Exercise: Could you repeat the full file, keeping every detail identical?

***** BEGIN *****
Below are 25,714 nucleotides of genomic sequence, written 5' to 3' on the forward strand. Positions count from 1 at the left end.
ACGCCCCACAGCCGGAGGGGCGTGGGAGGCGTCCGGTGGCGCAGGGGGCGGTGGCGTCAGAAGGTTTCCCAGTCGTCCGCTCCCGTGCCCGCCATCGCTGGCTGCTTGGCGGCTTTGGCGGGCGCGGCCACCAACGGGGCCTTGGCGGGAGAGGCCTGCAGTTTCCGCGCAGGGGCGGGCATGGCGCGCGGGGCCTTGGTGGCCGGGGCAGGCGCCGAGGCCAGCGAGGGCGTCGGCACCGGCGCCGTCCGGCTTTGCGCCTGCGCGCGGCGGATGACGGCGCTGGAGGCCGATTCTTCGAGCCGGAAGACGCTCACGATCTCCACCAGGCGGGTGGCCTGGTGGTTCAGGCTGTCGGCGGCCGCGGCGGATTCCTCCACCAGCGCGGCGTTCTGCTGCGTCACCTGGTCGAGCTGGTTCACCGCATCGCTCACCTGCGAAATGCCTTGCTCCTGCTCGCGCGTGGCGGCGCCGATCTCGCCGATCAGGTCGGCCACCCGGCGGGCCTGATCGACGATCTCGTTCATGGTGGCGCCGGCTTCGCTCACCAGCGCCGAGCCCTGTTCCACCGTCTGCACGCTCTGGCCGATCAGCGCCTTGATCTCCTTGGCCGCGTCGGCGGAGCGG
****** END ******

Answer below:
Below are 25,714 nucleotides of genomic sequence, written 5' to 3' on the forward strand. Positions count from 1 at the left end.
ACGCCCCACAGCCGGAGGGGCGTGGGAGGCGTCCGGTGGCGCAGGGGGCGGTGGCGTCAGAAGGTTTCCCAGTCGTCCGCTCCCGTGCCCGCCATCGCTGGCTGCTTGGCGGCTTTGGCGGGCGCGGCCACCAACGGGGCCTTGGCGGGAGAGGCCTGCAGTTTCCGCGCAGGGGCGGGCATGGCGCGCGGGGCCTTGGTGGCCGGGGCAGGCGCCGAGGCCAGCGAGGGCGTCGGCACCGGCGCCGTCCGGCTTTGCGCCTGCGCGCGGCGGATGACGGCGCTGGAGGCCGATTCTTCGAGCCGGAAGACGCTCACGATCTCCACCAGGCGGGTGGCCTGGTGGTTCAGGCTGTCGGCGGCCGCGGCGGATTCCTCCACCAGCGCGGCGTTCTGCTGCGTCACCTGGTCGAGCTGGTTCACCGCATCGCTCACCTGCGAAATGCCTTGCTCCTGCTCGCGCGTGGCGGCGCCGATCTCGCCGATCAGGTCGGCCACCCGGCGGGCCTGATCGACGATCTCGTTCATGGTGGCGCCGGCTTCGCTCACCAGCGCCGAGCCCTGTTCCACCGTCTGCACGCTCTGGCCGATCAGCGCCTTGATCTCCTTGGCCGCGTCGGCGGAGCGG